october 17, 2015
By Coach Eladio Valdez
Believe it or not, you can actually enjoy running in warm, humid weather if you’re willing to adjust enough. The good news is that your body will adapt to the heat in as little as a few weeks and continue to improve in the heat throughout the summer. The payoff is that you’ll perform better in all conditions as long as you stay acclimated which is why fall is a popular time to achieve fast times. The key is to see how long you can allow your body to release more heat than it builds. Once you overheat, or build up more heat than it can release, the rest of the run will be a struggle so do what it takes to lower the risk of this happening. Here are some key ways to do so.
1) Start hydrated – Drink enough throughout the day so that your urine is pale (not too dark, not too clear since you can also overdo it). Since sweating is your number one cooling mechanism, the longer you can avoid losing too much water, the longer you’ll be able to optimally cool off. During the run, listen to your body and scale back on the drinking if you aren’t thirsty, especially if your stomach is sloshing. It’s normal to lose a few pounds of fluid since it won’t affect your performance and you’ll be able to replenish afterwards.
2) Start slower – A slower start lowers the risk of your body overheating when it’s the most susceptible to do so. It takes time for your body to become fully effective at cooling off so give it the time it needs.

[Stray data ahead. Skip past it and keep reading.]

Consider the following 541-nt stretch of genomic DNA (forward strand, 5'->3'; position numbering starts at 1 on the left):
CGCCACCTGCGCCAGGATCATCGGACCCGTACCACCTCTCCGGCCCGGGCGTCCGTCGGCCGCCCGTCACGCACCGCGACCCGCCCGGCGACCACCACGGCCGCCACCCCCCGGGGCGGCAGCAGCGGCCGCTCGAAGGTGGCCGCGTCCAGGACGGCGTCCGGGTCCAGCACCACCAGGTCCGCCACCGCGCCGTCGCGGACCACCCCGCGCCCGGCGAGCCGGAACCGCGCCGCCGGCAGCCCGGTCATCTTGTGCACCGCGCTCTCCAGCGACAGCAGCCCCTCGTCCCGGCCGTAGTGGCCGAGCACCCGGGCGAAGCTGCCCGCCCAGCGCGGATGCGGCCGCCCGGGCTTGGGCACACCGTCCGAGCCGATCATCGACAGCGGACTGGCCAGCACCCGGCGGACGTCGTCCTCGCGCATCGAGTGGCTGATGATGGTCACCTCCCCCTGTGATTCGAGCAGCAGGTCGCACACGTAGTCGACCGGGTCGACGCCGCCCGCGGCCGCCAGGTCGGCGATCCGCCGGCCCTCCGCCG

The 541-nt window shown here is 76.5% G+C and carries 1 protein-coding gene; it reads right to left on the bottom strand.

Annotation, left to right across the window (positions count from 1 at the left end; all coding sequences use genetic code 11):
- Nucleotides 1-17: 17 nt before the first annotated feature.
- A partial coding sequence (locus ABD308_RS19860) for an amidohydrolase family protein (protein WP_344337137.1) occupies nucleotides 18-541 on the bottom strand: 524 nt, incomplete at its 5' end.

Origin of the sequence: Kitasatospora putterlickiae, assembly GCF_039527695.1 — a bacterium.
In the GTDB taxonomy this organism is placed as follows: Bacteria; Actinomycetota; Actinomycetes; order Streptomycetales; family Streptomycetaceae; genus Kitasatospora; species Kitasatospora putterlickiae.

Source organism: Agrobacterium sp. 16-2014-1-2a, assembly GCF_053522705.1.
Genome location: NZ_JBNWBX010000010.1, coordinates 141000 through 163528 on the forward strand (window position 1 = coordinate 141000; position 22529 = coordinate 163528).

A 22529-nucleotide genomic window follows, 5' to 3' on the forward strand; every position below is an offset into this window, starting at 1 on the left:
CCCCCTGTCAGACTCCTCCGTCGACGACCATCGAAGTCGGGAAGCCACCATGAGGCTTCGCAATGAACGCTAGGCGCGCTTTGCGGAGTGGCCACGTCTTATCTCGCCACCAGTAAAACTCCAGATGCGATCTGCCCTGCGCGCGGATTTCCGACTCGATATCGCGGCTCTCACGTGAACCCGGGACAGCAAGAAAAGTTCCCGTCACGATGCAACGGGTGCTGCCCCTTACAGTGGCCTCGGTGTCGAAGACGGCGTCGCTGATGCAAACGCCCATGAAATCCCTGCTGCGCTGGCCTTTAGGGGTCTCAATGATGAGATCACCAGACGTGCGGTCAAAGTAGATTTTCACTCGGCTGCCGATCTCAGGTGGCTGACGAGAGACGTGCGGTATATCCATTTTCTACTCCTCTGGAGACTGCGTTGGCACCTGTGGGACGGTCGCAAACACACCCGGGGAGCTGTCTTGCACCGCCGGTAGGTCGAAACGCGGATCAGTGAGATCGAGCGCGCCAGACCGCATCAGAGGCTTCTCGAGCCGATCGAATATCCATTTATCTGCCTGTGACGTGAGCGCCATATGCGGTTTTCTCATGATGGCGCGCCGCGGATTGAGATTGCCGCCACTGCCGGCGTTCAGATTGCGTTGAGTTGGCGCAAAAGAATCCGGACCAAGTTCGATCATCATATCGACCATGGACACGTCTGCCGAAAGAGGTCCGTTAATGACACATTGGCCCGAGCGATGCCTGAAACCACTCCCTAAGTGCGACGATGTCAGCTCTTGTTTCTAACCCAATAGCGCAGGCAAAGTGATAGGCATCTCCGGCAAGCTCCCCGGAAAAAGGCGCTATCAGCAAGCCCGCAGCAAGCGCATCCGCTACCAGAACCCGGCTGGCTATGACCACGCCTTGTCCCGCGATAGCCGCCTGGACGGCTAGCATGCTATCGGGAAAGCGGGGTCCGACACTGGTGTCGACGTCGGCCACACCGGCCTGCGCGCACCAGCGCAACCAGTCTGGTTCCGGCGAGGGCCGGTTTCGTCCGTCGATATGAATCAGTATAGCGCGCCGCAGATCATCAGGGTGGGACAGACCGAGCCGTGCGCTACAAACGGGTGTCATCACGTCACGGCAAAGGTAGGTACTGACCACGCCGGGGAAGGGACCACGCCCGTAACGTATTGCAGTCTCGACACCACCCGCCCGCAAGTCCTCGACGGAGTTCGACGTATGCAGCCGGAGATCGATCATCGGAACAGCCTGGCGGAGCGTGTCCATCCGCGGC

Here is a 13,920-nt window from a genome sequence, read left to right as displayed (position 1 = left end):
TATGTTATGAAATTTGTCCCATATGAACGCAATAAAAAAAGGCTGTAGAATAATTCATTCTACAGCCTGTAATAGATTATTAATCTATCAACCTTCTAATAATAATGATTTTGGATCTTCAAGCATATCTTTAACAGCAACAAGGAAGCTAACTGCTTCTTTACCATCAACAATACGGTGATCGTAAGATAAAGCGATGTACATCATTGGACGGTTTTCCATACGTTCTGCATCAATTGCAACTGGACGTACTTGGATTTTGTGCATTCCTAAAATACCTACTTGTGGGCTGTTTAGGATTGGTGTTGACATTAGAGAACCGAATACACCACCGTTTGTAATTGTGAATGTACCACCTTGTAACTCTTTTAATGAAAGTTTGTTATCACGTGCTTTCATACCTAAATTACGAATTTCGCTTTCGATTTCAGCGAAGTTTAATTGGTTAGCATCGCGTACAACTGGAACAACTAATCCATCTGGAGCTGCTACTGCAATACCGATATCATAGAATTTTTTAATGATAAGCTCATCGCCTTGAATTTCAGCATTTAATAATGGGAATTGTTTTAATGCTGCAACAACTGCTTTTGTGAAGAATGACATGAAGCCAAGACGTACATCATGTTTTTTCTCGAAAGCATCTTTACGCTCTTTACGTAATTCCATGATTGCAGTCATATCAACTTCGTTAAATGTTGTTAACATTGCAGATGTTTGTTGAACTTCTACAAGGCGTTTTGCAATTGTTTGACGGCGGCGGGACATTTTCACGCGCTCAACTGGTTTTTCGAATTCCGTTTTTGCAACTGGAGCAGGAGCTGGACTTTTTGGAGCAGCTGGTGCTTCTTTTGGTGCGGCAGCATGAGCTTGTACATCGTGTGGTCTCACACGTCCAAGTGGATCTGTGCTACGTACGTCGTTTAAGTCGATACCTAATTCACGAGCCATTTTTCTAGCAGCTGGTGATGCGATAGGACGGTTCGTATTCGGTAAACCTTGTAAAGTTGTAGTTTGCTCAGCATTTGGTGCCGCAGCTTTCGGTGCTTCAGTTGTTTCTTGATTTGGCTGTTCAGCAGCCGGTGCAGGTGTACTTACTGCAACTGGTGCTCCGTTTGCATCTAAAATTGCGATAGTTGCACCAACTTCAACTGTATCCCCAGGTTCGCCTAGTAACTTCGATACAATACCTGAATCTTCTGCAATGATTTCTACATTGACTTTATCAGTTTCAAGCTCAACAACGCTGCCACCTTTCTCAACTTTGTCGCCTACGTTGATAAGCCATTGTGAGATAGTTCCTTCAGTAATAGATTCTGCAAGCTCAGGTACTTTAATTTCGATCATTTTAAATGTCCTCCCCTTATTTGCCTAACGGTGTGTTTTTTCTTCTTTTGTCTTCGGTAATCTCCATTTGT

3) Stay slower – Since more energy is expended to release the heat, less energy is available to run. As a result, scale back on the pace as needed and instead settle into a doable effort – roughly on the scale of 1-2 seconds per mile slower per degree it gets above 60. So, if it’s 80 degrees, you can still enjoy your run by going 20-40 seconds per mile slower. Run the first half slower with the option to pick it up a little if you still feel really good at that point.
4) Go easier on the ups – Uphills are a common culprit for causing runners to overheat so back off, even more on them, to play it safe in the heat.
5) Welcome hydration & walk breaks – When you stop, it allows your body to more effectively get rid of the heat. This is why it’s common to feel flushed when you stop. Learn to view hydration breaks as opportunities for the body to regroup. A one minute walk after each mile allows the body to release more heat during the walk break. Consider walk breaks more frequently if you need them or on uphills.
6) Speed Workout adjustments – To keep your speed workouts productive, go more by effort rather than trying to hold a pace. Fartleks are an effective summer workout. If you prefer to hold the pace, shorten the repeats and/or lengthen the recovery time to cool off. Those incorporating goal pace miles on their long run should consider spreading them out by alternating one goal pace mile with a recovery mile or scale back by one second per mile per one degree above 60 if you want to run them consecutively.